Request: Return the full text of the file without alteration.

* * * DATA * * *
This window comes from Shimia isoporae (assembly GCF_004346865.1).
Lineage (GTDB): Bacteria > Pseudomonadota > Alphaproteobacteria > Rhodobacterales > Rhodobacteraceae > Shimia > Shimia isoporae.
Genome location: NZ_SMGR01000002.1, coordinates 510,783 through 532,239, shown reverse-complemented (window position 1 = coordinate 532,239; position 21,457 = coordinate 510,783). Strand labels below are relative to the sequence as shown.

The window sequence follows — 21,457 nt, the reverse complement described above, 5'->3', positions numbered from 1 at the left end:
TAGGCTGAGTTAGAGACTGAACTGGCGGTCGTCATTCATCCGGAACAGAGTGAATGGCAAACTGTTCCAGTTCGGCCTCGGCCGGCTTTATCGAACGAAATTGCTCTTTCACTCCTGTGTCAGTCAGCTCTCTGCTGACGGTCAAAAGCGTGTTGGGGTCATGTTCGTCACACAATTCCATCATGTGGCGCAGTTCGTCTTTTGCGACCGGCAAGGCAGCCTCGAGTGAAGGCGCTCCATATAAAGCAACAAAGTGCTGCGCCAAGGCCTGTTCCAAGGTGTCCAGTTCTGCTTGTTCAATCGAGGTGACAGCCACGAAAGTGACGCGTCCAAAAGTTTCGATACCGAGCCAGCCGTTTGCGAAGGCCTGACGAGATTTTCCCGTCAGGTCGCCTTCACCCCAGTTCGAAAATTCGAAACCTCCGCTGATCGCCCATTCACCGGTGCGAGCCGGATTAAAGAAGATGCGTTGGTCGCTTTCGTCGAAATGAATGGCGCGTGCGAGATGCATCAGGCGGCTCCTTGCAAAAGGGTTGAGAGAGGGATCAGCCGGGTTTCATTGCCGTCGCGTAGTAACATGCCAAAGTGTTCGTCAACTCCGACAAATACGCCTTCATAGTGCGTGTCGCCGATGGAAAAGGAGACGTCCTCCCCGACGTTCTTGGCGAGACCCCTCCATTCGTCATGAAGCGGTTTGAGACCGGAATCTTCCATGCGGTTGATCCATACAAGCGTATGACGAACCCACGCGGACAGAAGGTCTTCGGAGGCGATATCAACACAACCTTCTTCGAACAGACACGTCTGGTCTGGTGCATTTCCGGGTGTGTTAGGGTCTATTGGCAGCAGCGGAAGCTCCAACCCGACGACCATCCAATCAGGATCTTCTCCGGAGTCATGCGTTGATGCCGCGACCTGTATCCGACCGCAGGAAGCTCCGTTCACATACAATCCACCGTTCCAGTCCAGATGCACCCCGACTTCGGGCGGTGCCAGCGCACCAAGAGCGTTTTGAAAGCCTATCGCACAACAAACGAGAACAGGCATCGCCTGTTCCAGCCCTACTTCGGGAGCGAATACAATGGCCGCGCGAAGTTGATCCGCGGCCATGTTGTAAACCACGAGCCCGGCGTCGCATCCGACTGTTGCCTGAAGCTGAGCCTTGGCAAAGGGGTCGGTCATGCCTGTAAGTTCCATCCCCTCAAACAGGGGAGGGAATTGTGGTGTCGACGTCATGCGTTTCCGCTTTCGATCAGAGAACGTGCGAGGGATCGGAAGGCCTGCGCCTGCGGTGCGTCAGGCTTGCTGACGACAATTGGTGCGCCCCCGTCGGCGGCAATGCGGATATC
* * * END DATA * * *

This window comes from Shimia isoporae (assembly GCF_004346865.1).
Lineage (GTDB): Bacteria > Pseudomonadota > Alphaproteobacteria > Rhodobacterales > Rhodobacteraceae > Shimia > Shimia isoporae.
Genome location: NZ_SMGR01000002.1, coordinates 510,783 through 532,239, shown reverse-complemented (window position 1 = coordinate 532,239; position 21,457 = coordinate 510,783). Strand labels below are relative to the sequence as shown.

The window sequence follows — 21,457 nt, the reverse complement described above, 5'->3', positions numbered from 1 at the left end:
TAGGCTGAGTTAGAGACTGAACTGGCGGTCGTCATTCATCCGGAACAGAGTGAATGGCAAACTGTTCCAGTTCGGCCTCGGCCGGCTTTATCGAACGAAATTGCTCTTTCACTCCTGTGTCAGTCAGCTCTCTGCTGACGGTCAAAAGCGTGTTGGGGTCATGTTCGTCACACAATTCCATCATGTGGCGCAGTTCGTCTTTTGCGACCGGCAAGGCAGCCTCGAGTGAAGGCGCTCCATATAAAGCAACAAAGTGCTGCGCCAAGGCCTGTTCCAAGGTGTCCAGTTCTGCTTGTTCAATCGAGGTGACAGCCACGAAAGTGACGCGTCCAAAAGTTTCGATACCGAGCCAGCCGTTTGCGAAGGCCTGACGAGATTTTCCCGTCAGGTCGCCTTCACCCCAGTTCGAAAATTCGAAACCTCCGCTGATCGCCCATTCACCGGTGCGAGCCGGATTAAAGAAGATGCGTTGGTCGCTTTCGTCGAAATGAATGGCGCGTGCGAGATGCATCAGGCGGCTCCTTGCAAAAGGGTTGAGAGAGGGATCAGCCGGGTTTCATTGCCGTCGCGTAGTAACATGCCAAAGTGTTCGTCAACTCCGACAAATACGCCTTCATAGTGCGTGTCGCCGATGGAAAAGGAGACGTCCTCCCCGACGTTCTTGGCGAGACCCCTCCATTCGTCATGAAGCGGTTTGAGACCGGAATCTTCCATGCGGTTGATCCATACAAGCGTATGACGAACCCACGCGGACAGAAGGTCTTCGGAGGCGATATCAACACAACCTTCTTCGAACAGACACGTCTGGTCTGGTGCATTTCCGGGTGTGTTAGGGTCTATTGGCAGCAGCGGAAGCTCCAACCCGACGACCATCCAATCAGGATCTTCTCCGGAGTCATGCGTTGATGCCGCGACCTGTATCCGACCGCAGGAAGCTCCGTTCACATACAATCCACCGTTCCAGTCCAGATGCACCCCGACTTCGGGCGGTGCCAGCGCACCAAGAGCGTTTTGAAAGCCTATCGCACAACAAACGAGAACAGGCATCGCCTGTTCCAGCCCTACTTCGGGAGCGAATACAATGGCCGCGCGAAGTTGATCCGCGGCCATGTTGTAAACCACGAGCCCGGCGTCGCATCCGACTGTTGCCTGAAGCTGAGCCTTGGCAAAGGGGTCGGTCATGCCTGTAAGTTCCATCCCCTCAAACAGGGGAGGGAATTGTGGTGTCGACGTCATGCGTTTCCGCTTTCGATCAGAGAACGTGCGAGGGATCGGAAGGCCTGCGCCTGCGGTGCGTCAGGCTTGCTGACGACAATTGGTGCGCCCCCGTCGGCGGCAATGCGGATATC